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700K American Workers Might Lose Jobs if Nearly Broke Transportation System Isn't Fixed, Says Secretary Anthony Foxx

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By Leonardo Blair , CP Reporter
April 11, 2014|12:51 pm
Anthony Foxx (Photo: The Christian Post/Leonardo Blair

United States Department of Transportation Secretary Anthony Foxx (at podium) addresses the audience at the National Action Network convention at the Sheraton New York Times Square Hotel on Thursday April 10, 2014.

New York — United States Department of Transportation Secretary Anthony Foxx says if the nation's troubled transportation system, which is currently "teetering on the edge of insolvency" isn't fixed quickly, 700,000 people could soon be out of work.

Speaking at the national convention of Al Sharpton's National Action Network in New York City Thursday, Foxx highlighted how important a good and sustainable transportation infrastructure is to economic growth and access, before pointing to the dilemma.

"Our transportation system is teetering on the edge of insolvency. As soon as August to September of this year, the major funding source for our highway systems, our transit systems, the Highway Trust Fund is going to go belly-up," said Foxx. "And the reason for that is because it's gas tax dependent and people are riding more fuel-efficient cars and there's not enough money. We're basically short about $18 billion a year."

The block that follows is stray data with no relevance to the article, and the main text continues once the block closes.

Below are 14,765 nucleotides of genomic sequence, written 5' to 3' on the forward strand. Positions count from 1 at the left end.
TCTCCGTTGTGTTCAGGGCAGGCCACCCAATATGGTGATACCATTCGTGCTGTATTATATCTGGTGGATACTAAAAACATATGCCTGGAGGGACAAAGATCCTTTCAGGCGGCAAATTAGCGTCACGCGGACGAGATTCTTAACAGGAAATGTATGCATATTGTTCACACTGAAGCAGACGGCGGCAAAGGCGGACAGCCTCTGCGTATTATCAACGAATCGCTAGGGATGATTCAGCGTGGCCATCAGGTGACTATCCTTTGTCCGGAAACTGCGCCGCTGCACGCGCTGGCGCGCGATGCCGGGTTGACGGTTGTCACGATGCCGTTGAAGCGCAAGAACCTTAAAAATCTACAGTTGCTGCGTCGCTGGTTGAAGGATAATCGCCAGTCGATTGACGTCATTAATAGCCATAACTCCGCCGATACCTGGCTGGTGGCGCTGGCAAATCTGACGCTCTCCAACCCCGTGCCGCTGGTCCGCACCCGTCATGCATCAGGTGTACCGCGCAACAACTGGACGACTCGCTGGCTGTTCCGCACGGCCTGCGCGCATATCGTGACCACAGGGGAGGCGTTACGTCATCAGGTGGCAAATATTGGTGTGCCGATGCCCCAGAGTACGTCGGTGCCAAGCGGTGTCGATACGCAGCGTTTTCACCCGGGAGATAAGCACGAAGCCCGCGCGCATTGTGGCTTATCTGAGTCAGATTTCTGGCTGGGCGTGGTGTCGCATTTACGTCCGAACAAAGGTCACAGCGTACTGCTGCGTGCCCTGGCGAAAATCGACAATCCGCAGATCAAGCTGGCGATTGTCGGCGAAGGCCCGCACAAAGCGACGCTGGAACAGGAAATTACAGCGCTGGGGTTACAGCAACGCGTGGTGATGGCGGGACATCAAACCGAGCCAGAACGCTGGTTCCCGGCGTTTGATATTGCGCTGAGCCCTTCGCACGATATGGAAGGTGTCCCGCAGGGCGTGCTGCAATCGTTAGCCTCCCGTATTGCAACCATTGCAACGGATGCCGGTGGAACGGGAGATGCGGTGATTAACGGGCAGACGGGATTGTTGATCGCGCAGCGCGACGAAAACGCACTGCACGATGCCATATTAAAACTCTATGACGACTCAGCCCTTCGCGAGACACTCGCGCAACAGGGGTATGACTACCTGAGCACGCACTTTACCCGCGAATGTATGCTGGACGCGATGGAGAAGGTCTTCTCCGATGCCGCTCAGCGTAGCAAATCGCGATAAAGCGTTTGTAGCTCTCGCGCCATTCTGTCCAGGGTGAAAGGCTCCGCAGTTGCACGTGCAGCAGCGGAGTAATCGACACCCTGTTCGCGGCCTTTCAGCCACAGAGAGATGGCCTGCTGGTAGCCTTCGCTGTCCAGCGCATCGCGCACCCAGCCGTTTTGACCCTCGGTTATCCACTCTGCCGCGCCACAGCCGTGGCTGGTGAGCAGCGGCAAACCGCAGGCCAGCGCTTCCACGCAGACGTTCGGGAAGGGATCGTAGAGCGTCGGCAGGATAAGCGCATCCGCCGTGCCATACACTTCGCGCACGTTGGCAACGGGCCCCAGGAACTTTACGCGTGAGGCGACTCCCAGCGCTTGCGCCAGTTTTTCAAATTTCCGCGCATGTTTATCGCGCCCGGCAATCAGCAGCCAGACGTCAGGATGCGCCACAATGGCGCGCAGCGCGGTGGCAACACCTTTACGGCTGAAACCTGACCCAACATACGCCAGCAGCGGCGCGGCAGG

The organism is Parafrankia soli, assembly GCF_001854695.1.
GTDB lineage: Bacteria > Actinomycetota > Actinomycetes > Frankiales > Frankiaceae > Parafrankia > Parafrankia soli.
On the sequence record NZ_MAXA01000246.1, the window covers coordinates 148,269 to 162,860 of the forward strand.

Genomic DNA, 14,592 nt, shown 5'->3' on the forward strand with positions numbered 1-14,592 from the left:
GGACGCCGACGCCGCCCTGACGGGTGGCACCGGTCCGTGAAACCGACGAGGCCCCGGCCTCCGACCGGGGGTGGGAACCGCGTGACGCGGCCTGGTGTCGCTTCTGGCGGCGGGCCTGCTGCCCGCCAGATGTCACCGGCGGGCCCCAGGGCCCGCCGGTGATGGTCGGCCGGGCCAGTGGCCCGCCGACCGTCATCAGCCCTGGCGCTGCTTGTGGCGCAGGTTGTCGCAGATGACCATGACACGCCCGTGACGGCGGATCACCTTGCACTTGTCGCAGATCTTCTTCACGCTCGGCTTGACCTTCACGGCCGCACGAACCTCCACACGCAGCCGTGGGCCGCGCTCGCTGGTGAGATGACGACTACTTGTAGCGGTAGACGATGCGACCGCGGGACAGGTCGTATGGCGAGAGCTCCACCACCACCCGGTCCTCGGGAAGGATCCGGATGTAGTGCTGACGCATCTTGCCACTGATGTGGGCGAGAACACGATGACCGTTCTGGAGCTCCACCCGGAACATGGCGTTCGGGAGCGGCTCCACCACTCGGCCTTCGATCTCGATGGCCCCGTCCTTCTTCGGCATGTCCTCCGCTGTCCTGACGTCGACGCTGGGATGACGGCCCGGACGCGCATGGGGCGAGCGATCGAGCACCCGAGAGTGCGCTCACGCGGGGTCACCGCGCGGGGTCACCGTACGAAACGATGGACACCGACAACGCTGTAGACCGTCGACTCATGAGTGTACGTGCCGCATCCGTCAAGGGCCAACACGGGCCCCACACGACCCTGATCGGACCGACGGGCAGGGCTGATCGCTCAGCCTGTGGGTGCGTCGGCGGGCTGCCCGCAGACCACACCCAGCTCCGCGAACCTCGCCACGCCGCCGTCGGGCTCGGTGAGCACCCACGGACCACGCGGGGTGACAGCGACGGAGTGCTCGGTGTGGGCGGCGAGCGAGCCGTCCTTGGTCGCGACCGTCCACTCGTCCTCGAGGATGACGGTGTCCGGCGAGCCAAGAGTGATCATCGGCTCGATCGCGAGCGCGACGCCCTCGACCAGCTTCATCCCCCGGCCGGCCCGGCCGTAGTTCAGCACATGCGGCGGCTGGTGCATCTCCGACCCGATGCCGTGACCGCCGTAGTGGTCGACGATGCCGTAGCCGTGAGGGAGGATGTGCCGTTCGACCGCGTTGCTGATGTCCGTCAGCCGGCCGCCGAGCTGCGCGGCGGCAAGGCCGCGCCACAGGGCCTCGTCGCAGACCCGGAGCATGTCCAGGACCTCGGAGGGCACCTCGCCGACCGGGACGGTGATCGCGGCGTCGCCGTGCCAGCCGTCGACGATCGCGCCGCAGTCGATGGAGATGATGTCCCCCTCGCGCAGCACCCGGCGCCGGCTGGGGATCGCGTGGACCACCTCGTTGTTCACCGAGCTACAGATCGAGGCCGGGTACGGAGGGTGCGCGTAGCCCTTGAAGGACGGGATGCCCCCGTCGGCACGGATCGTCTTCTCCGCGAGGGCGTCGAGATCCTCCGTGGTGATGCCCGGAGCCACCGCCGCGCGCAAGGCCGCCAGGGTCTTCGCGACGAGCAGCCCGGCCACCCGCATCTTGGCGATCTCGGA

He then pointed to President Barack Obama's proposed $302 billion transportation bill to address the problem, which he said does not have enough support or consensus in Washington.

"To fill this gap and actually do more, our president has announced a framework to add $302 billion to our nation's infrastructure, using not only existing gas tax dollars, but also pro-growth business tax reform," he said.

President Obama announced the $302 billion plan in February and it is expected to get some of its funding from reforms to the tax code, according to The Washington Post. That same day in February when Obama announced his proposal, House Ways and Means Committee Chairman Dave Camp (R-Mich.) put forward a plan for tax code reform, including a dedicated $126.5 billion to fund highway and infrastructure investment.

The White House says Camp's plan would contribute to the deficit because it fails to extend the earned-income tax credit.

On Thursday, Foxx touted the wisdom of Obama's proposal.

"What this means for communities, just like the ones in which you live, is that if we can work to not just make the Highway Trust Fund solvent, but actually increase the amount of money we're investing, … we can do more projects like building stronger roads, repairing highways and bridges and lifting up people by creating jobs today," he continued.

"We're going to have 100 million more people in this country by 2050 and we're gonna need to move 14 billion more tons of freight around this country. That means jobs, it means opportunities to construct those projects, but also the jobs they facilitate," he explained.

"Don't go back home and not think about this transportation situation and the fact that by August to September, we're gonna have to do something or 700,000 people who are working right now may be out of work. But more importantly, we're gonna lose the opportunity to put millions of Americans back to work by making the right investments in transportation," he warned.

Contact: leonardo.blair@christianpost.com; follow me on Twitter @leoblair
 

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